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Jamie Oliver-Inspired SUBLIME Four Hour Lamb…

Four Hour Lamb
I LOVE this recipe. You won't believe how amazing it tastes for a dish that requires so little effort.
My Jamie Oliver-Inspired SUBLIME Four Hour Lamb is the dish I make most often.

Honestly! This baby is ridiculously easy to prepare but it tastes so good.

I love roasting because you can give it love, get it in the oven and go and play with the kids or whatever you’ve got to do, and then hours later you’ve got a lovely dinner. – Jamie Oliver

This slow-cooked lamb dish makes me think of my Dad. Not for him, lamb cooked ‘pink’. He likes it falling off the bone, thank you very much.

And so, this lamb does just that. Cooked long and slow in its own juices. Simply flavoured with two of lamb’s all-time best accompanying flavours – garlic and rosemary.

And if you happen to live in the northern hemisphere and you’re one of those poor, unfortunate peeps who has never tried lamb from New Zealand or Australia, please believe me when I tell you that it is the most fabulous of proteins when it comes from happy wee lambs who have frolicked in the sunshine and fed on green grass free of nasties…

If you spot lamb shoulder or a leg, or even lamb shanks, at your local Whole Foods – snap that baby up! I promise you won’t regret it.
Four Hour Lamb
Less than five minutes prep before your lamb is ready to go in the oven. It's THAT simple.

It’s about the easiest thing in the world to prepare. I’m not kidding when I tell you it is an absolute doddle. But, what you end up with is the most unctuous, falling-off-the-bone juiciness that you’ll wonder why you haven’t slow-cooked a leg or shoulder of lamb before.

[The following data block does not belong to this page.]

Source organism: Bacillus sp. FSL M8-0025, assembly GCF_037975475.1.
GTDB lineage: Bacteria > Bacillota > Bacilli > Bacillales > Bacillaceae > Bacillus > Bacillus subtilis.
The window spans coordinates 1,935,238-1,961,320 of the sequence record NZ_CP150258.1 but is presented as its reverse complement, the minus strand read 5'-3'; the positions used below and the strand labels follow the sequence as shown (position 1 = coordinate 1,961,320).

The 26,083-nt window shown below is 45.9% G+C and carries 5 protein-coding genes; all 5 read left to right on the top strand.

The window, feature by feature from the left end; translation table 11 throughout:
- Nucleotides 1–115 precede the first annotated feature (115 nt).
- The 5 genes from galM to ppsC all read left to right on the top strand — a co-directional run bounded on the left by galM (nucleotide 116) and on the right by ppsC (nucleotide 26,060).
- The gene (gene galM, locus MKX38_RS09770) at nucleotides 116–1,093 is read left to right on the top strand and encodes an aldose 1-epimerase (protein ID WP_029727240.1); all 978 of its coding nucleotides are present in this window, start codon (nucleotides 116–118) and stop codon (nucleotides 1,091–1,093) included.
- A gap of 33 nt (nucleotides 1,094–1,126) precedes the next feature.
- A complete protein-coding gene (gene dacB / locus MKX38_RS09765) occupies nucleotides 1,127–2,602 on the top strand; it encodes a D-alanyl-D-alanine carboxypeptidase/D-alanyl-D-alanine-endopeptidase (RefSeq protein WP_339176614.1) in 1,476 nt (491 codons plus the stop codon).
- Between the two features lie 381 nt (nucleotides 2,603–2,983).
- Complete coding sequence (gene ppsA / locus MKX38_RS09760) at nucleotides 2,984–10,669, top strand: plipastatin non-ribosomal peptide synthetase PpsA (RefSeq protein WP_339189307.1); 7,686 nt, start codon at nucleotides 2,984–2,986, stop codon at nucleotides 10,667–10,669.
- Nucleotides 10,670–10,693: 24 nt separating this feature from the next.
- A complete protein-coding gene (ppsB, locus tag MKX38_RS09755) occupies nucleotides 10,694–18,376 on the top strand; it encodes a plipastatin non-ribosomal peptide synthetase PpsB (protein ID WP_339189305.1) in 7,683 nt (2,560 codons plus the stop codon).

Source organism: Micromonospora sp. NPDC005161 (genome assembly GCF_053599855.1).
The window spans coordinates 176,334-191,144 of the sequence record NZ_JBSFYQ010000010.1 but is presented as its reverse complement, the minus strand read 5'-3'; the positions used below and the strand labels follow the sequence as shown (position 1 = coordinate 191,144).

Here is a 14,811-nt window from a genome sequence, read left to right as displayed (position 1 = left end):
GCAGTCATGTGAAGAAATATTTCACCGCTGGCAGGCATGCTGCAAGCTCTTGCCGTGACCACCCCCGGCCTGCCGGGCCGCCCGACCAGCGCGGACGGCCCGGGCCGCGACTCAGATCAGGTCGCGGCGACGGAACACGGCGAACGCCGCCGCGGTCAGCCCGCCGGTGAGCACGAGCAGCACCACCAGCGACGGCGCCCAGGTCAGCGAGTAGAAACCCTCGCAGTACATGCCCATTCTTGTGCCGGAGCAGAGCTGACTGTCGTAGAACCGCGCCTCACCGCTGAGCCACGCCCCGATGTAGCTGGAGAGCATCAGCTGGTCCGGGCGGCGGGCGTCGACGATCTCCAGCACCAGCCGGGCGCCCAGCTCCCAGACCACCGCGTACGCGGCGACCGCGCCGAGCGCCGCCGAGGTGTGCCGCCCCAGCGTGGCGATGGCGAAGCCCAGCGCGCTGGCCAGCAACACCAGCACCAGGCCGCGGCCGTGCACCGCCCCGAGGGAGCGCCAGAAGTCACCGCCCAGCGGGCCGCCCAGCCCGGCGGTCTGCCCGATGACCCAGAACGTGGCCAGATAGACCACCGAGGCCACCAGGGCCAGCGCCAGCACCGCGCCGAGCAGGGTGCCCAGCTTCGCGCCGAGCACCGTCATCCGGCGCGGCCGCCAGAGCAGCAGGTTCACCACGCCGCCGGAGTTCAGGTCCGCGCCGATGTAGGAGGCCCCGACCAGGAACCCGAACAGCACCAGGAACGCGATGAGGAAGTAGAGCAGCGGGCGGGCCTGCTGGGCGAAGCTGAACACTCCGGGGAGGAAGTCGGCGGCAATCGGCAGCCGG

If you are not a cook, and you make this when you’re having friends over for a meal, they’ll think you’re Julia Child in the making. Truly. It’s THAT good.

And, if you’re feeling experimental, you could even cook it on your barbecue…

When we go on our weekly pilgrimage to the farmers market, we have recently been in the habit of picking up a cut of pork from the lovely Farmer Greg at Linga LongaTheir pork is so very, very good, it has fast become a staple here at JFC central. My favourite is whipping up an Easy Peasy, Lemon Squeezy Pork Neck (or butt, if you’re a little further north.) So, you can imagine our disappointment when we discovered they had run out recently. Clearly we are not the only Linga Longa fans in Sydney… A little bit further down the way from Farmer Greg is Dan the Lamb Man from Mimosa Vallley Lamb. I lurve Dan the Lamb Man’s lamb! So, this week – lamb it was.

This lamb recipe is different. This is the kind of dish that fills your home with smells that remind you of your childhood. And then, you are left with lovely lamb to throw into tomorrow’s shepherd’s pie or breakfast hash or hot patootie hashies or even a simple salad.

I usually serve our four-hour lamb with a generous portion of essentials roasted vegetables and a side of fermented vegetables.

SUBLIME Four Hour Lamb...
Prep time
Cook time
Total time
This recipe is AIP-friendly (and possibly the one I cook the most often. I love it that much)
Recipe type: The Main Event
Serves: 6-8